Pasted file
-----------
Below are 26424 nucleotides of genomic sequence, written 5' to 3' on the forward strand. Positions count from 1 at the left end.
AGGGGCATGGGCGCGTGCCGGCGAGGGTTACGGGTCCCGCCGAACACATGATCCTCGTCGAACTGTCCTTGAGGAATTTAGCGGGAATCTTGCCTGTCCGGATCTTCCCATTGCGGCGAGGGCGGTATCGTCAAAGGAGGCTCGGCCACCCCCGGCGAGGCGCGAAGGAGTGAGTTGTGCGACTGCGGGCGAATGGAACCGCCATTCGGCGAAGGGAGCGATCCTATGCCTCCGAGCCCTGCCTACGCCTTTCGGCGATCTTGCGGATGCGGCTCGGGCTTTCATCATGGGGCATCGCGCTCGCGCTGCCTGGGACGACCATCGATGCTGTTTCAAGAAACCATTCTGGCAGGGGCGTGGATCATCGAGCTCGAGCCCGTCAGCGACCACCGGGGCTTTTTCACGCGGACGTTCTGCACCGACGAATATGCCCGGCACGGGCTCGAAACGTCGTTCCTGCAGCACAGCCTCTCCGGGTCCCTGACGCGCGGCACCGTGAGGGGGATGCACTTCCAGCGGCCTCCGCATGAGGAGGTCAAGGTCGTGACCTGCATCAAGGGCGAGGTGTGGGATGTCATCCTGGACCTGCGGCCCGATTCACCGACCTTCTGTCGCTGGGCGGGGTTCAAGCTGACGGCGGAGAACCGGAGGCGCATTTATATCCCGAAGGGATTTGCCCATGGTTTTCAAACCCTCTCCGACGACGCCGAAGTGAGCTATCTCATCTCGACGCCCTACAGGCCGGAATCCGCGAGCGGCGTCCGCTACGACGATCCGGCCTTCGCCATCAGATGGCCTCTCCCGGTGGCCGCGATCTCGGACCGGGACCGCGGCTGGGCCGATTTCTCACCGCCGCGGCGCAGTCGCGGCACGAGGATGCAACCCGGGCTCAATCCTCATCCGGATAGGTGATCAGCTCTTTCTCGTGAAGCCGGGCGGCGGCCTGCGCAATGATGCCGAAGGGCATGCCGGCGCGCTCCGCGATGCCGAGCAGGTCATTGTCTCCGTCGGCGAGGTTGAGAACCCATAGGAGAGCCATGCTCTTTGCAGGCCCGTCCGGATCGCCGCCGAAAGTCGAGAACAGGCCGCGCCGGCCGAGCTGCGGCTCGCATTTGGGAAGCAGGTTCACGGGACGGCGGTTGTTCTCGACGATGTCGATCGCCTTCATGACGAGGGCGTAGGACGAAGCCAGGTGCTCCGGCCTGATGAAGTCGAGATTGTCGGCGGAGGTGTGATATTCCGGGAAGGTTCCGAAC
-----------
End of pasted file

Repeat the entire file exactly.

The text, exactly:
Below are 26424 nucleotides of genomic sequence, written 5' to 3' on the forward strand. Positions count from 1 at the left end.
AGGGGCATGGGCGCGTGCCGGCGAGGGTTACGGGTCCCGCCGAACACATGATCCTCGTCGAACTGTCCTTGAGGAATTTAGCGGGAATCTTGCCTGTCCGGATCTTCCCATTGCGGCGAGGGCGGTATCGTCAAAGGAGGCTCGGCCACCCCCGGCGAGGCGCGAAGGAGTGAGTTGTGCGACTGCGGGCGAATGGAACCGCCATTCGGCGAAGGGAGCGATCCTATGCCTCCGAGCCCTGCCTACGCCTTTCGGCGATCTTGCGGATGCGGCTCGGGCTTTCATCATGGGGCATCGCGCTCGCGCTGCCTGGGACGACCATCGATGCTGTTTCAAGAAACCATTCTGGCAGGGGCGTGGATCATCGAGCTCGAGCCCGTCAGCGACCACCGGGGCTTTTTCACGCGGACGTTCTGCACCGACGAATATGCCCGGCACGGGCTCGAAACGTCGTTCCTGCAGCACAGCCTCTCCGGGTCCCTGACGCGCGGCACCGTGAGGGGGATGCACTTCCAGCGGCCTCCGCATGAGGAGGTCAAGGTCGTGACCTGCATCAAGGGCGAGGTGTGGGATGTCATCCTGGACCTGCGGCCCGATTCACCGACCTTCTGTCGCTGGGCGGGGTTCAAGCTGACGGCGGAGAACCGGAGGCGCATTTATATCCCGAAGGGATTTGCCCATGGTTTTCAAACCCTCTCCGACGACGCCGAAGTGAGCTATCTCATCTCGACGCCCTACAGGCCGGAATCCGCGAGCGGCGTCCGCTACGACGATCCGGCCTTCGCCATCAGATGGCCTCTCCCGGTGGCCGCGATCTCGGACCGGGACCGCGGCTGGGCCGATTTCTCACCGCCGCGGCGCAGTCGCGGCACGAGGATGCAACCCGGGCTCAATCCTCATCCGGATAGGTGATCAGCTCTTTCTCGTGAAGCCGGGCGGCGGCCTGCGCAATGATGCCGAAGGGCATGCCGGCGCGCTCCGCGATGCCGAGCAGGTCATTGTCTCCGTCGGCGAGGTTGAGAACCCATAGGAGAGCCATGCTCTTTGCAGGCCCGTCCGGATCGCCGCCGAAAGTCGAGAACAGGCCGCGCCGGCCGAGCTGCGGCTCGCATTTGGGAAGCAGGTTCACGGGACGGCGGTTGTTCTCGACGATGTCGATCGCCTTCATGACGAGGGCGTAGGACGAAGCCAGGTGCTCCGGCCTGATGAAGTCGAGATTGTCGGCGGAGGTGTGATATTCCGGGAAGGTTCCGAAC